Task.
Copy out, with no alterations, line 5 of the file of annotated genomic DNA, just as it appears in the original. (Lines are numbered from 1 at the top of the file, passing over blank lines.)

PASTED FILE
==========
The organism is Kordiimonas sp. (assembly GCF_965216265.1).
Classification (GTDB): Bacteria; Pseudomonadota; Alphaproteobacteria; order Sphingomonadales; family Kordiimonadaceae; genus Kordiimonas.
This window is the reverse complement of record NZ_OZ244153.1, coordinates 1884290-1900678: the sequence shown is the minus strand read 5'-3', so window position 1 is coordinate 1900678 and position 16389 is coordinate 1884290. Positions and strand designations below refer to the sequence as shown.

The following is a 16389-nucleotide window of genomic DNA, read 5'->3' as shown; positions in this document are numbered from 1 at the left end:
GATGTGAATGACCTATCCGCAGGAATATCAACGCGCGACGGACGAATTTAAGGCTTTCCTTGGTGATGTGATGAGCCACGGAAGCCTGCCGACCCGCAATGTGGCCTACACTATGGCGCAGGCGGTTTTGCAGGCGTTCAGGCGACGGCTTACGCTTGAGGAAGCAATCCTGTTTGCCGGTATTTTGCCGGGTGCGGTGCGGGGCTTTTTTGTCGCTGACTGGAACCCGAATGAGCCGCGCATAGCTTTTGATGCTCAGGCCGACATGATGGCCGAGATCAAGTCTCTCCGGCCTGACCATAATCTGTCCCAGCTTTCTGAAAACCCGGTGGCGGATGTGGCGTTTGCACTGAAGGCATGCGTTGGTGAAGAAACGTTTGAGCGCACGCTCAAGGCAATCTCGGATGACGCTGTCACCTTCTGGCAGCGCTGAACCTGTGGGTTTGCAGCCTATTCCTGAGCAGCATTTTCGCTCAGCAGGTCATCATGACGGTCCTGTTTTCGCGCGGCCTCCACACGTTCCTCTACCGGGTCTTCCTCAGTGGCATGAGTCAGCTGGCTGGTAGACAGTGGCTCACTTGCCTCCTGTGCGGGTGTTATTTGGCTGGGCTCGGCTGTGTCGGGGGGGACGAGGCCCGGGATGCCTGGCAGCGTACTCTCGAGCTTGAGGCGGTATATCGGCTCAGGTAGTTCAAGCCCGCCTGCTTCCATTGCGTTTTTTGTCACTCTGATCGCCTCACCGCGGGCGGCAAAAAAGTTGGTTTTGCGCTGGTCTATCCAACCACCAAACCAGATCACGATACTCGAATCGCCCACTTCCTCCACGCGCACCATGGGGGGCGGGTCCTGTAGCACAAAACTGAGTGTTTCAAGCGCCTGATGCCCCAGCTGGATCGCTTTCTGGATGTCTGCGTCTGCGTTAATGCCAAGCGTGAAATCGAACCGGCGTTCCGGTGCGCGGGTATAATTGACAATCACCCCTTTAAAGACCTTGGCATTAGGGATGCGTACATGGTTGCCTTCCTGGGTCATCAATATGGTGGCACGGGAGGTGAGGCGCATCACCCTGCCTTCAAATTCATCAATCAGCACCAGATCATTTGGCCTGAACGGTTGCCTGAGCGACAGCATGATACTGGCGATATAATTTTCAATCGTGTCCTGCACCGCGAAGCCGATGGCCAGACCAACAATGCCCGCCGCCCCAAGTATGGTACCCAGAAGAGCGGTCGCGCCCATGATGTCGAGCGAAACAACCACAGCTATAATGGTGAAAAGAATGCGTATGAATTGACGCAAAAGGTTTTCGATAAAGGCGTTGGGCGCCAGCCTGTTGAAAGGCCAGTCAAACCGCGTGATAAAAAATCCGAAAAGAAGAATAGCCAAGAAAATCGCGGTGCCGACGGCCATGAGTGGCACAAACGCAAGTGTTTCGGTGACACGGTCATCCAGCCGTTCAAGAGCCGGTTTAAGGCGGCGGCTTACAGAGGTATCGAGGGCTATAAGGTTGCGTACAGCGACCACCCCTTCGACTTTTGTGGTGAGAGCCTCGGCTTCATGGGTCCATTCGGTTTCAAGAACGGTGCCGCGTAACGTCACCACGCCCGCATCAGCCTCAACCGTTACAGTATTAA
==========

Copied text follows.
GATGTGAATGACCTATCCGCAGGAATATCAACGCGCGACGGACGAATTTAAGGCTTTCCTTGGTGATGTGATGAGCCACGGAAGCCTGCCGACCCGCAATGTGGCCTACACTATGGCGCAGGCGGTTTTGCAGGCGTTCAGGCGACGGCTTACGCTTGAGGAAGCAATCCTGTTTGCCGGTATTTTGCCGGGTGCGGTGCGGGGCTTTTTTGTCGCTGACTGGAACCCGAATGAGCCGCGCATAGCTTTTGATGCTCAGGCCGACATGATGGCCGAGATCAAGTCTCTCCGGCCTGACCATAATCTGTCCCAGCTTTCTGAAAACCCGGTGGCGGATGTGGCGTTTGCACTGAAGGCATGCGTTGGTGAAGAAACGTTTGAGCGCACGCTCAAGGCAATCTCGGATGACGCTGTCACCTTCTGGCAGCGCTGAACCTGTGGGTTTGCAGCCTATTCCTGAGCAGCATTTTCGCTCAGCAGGTCATCATGACGGTCCTGTTTTCGCGCGGCCTCCACACGTTCCTCTACCGGGTCTTCCTCAGTGGCATGAGTCAGCTGGCTGGTAGACAGTGGCTCACTTGCCTCCTGTGCGGGTGTTATTTGGCTGGGCTCGGCTGTGTCGGGGGGGACGAGGCCCGGGATGCCTGGCAGCGTACTCTCGAGCTTGAGGCGGTATATCGGCTCAGGTAGTTCAAGCCCGCCTGCTTCCATTGCGTTTTTTGTCACTCTGATCGCCTCACCGCGGGCGGCAAAAAAGTTGGTTTTGCGCTGGTCTATCCAACCACCAAACCAGATCACGATACTCGAATCGCCCACTTCCTCCACGCGCACCATGGGGGGCGGGTCCTGTAGCACAAAACTGAGTGTTTCAAGCGCCTGATGCCCCAGCTGGATCGCTTTCTGGATGTCTGCGTCTGCGTTAATGCCAAGCGTGAAATCGAACCGGCGTTCCGGTGCGCGGGTATAATTGACAATCACCCCTTTAAAGACCTTGGCATTAGGGATGCGTACATGGTTGCCTTCCTGGGTCATCAATATGGTGGCACGGGAGGTGAGGCGCATCACCCTGCCTTCAAATTCATCAATCAGCACCAGATCATTTGGCCTGAACGGTTGCCTGAGCGACAGCATGATACTGGCGATATAATTTTCAATCGTGTCCTGCACCGCGAAGCCGATGGCCAGACCAACAATGCCCGCCGCCCCAAGTATGGTACCCAGAAGAGCGGTCGCGCCCATGATGTCGAGCGAAACAACCACAGCTATAATGGTGAAAAGAATGCGTATGAATTGACGCAAAAGGTTTTCGATAAAGGCGTTGGGCGCCAGCCTGTTGAAAGGCCAGTCAAACCGCGTGATAAAAAATCCGAAAAGAAGAATAGCCAAGAAAATCGCGGTGCCGACGGCCATGAGTGGCACAAACGCAAGTGTTTCGGTGACACGGTCATCCAGCCGTTCAAGAGCCGGTTTAAGGCGGCGGCTTACAGAGGTATCGAGGGCTATAAGGTTGCGTACAGCGACCACCCCTTCGACTTTTGTGGTGAGAGCCTCGGCTTCATGGGTCCATTCGGTTTCAAGAACGGTGCCGCGTAACGTCACCACGCCCGCATCAGCCTCAACCGTTACAGTATTAA